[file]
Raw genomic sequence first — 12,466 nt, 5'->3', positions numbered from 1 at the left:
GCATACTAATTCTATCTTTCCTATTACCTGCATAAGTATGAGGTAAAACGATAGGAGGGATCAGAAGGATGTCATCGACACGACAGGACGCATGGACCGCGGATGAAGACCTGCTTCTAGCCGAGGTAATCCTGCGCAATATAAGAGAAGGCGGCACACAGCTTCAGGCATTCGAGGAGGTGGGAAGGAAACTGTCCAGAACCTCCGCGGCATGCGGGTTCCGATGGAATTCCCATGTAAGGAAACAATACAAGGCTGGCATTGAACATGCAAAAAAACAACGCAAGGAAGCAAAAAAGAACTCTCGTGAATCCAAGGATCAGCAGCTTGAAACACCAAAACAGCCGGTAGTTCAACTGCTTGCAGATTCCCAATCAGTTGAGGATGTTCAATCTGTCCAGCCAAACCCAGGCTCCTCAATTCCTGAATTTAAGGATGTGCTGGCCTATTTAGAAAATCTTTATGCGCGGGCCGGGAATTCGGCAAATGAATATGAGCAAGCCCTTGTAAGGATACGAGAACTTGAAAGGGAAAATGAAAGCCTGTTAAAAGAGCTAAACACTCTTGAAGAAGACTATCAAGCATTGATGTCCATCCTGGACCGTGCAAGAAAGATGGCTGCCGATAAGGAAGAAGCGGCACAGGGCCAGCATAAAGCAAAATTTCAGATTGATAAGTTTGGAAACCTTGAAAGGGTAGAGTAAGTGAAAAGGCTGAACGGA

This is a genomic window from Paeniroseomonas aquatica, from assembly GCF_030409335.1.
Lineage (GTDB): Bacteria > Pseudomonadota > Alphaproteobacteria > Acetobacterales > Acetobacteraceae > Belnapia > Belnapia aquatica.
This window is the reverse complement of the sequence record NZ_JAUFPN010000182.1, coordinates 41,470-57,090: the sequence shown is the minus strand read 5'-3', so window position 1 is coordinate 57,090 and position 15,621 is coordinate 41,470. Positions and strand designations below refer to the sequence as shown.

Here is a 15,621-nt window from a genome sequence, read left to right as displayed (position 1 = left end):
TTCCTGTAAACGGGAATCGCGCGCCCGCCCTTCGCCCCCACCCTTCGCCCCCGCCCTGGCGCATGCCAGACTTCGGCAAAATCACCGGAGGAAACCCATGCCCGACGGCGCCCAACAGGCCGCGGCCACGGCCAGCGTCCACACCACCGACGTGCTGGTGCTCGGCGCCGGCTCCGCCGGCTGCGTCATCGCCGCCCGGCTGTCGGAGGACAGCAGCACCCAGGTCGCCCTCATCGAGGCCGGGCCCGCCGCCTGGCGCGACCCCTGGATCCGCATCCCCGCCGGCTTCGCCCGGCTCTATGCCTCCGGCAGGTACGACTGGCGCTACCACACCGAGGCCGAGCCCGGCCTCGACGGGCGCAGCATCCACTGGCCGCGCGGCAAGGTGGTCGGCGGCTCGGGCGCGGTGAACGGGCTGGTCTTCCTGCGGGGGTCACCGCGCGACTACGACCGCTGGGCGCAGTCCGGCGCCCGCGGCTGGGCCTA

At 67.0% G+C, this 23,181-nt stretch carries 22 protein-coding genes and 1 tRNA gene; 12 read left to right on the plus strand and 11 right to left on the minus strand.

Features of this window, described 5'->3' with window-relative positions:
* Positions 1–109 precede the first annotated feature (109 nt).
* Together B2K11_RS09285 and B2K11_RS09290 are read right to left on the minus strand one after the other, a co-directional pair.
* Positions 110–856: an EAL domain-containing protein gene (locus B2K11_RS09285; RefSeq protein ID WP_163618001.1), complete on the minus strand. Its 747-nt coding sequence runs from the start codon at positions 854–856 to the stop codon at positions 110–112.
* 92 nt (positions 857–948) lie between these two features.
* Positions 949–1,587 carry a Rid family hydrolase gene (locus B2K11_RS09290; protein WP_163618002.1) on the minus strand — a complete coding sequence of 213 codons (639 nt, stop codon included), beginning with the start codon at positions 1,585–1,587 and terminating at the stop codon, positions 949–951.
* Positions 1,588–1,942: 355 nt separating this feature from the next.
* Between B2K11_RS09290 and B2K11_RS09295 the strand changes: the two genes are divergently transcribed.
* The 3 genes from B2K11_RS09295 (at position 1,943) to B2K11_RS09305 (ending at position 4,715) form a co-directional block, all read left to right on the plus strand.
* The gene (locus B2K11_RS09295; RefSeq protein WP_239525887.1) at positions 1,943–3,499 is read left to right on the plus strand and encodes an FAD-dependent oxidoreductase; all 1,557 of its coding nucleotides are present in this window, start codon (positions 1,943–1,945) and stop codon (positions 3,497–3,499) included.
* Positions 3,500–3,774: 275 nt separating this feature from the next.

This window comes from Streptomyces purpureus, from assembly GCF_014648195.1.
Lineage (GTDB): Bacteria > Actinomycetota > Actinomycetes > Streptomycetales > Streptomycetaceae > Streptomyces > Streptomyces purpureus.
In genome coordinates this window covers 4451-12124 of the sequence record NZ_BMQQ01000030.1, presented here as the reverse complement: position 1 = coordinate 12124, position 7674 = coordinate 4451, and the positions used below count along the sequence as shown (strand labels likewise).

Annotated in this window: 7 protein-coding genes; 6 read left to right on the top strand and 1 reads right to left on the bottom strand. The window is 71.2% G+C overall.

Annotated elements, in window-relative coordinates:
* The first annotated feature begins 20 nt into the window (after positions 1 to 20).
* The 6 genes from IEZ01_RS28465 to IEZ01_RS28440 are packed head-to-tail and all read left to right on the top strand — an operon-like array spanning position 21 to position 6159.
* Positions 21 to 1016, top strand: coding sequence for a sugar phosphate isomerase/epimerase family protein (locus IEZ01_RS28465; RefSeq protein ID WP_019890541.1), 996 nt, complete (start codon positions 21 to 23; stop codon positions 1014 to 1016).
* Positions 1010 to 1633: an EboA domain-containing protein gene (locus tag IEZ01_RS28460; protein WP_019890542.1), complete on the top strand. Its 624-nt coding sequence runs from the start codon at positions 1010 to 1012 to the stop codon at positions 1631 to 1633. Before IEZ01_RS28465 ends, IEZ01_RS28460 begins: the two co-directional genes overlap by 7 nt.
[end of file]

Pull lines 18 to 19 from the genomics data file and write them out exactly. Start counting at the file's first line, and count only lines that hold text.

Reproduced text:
* The gene (locus B2K11_RS09295; RefSeq protein WP_239525887.1) at positions 1,943–3,499 is read left to right on the plus strand and encodes an FAD-dependent oxidoreductase; all 1,557 of its coding nucleotides are present in this window, start codon (positions 1,943–1,945) and stop codon (positions 3,497–3,499) included.
* Positions 3,500–3,774: 275 nt separating this feature from the next.